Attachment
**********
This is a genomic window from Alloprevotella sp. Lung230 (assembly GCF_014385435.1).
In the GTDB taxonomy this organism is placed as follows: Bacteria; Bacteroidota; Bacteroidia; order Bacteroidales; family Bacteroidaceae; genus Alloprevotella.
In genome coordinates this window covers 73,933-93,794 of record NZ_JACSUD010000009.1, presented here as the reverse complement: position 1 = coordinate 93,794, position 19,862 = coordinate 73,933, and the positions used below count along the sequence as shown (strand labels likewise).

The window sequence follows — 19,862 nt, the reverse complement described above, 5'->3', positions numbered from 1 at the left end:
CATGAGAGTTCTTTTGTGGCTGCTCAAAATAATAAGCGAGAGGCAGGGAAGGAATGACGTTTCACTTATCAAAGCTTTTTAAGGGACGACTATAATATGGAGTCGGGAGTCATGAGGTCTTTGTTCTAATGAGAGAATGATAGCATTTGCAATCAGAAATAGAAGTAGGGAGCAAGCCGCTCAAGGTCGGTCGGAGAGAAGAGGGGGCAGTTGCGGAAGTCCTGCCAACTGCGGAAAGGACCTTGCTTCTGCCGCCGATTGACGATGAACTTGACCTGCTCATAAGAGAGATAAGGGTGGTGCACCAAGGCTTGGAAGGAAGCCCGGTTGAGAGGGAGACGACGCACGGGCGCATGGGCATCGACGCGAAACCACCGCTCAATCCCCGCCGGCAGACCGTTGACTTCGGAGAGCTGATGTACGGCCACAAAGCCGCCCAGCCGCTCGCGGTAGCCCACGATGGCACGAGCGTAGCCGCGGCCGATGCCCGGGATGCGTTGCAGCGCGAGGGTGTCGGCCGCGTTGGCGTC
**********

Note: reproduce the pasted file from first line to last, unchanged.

This is a genomic window from Alloprevotella sp. Lung230 (assembly GCF_014385435.1).
In the GTDB taxonomy this organism is placed as follows: Bacteria; Bacteroidota; Bacteroidia; order Bacteroidales; family Bacteroidaceae; genus Alloprevotella.
In genome coordinates this window covers 73,933-93,794 of record NZ_JACSUD010000009.1, presented here as the reverse complement: position 1 = coordinate 93,794, position 19,862 = coordinate 73,933, and the positions used below count along the sequence as shown (strand labels likewise).

The window sequence follows — 19,862 nt, the reverse complement described above, 5'->3', positions numbered from 1 at the left end:
CATGAGAGTTCTTTTGTGGCTGCTCAAAATAATAAGCGAGAGGCAGGGAAGGAATGACGTTTCACTTATCAAAGCTTTTTAAGGGACGACTATAATATGGAGTCGGGAGTCATGAGGTCTTTGTTCTAATGAGAGAATGATAGCATTTGCAATCAGAAATAGAAGTAGGGAGCAAGCCGCTCAAGGTCGGTCGGAGAGAAGAGGGGGCAGTTGCGGAAGTCCTGCCAACTGCGGAAAGGACCTTGCTTCTGCCGCCGATTGACGATGAACTTGACCTGCTCATAAGAGAGATAAGGGTGGTGCACCAAGGCTTGGAAGGAAGCCCGGTTGAGAGGGAGACGACGCACGGGCGCATGGGCATCGACGCGAAACCACCGCTCAATCCCCGCCGGCAGACCGTTGACTTCGGAGAGCTGATGTACGGCCACAAAGCCGCCCAGCCGCTCGCGGTAGCCCACGATGGCACGAGCGTAGCCGCGGCCGATGCCCGGGATGCGTTGCAGCGCGAGGGTGTCGGCCGCGTTGGCGTC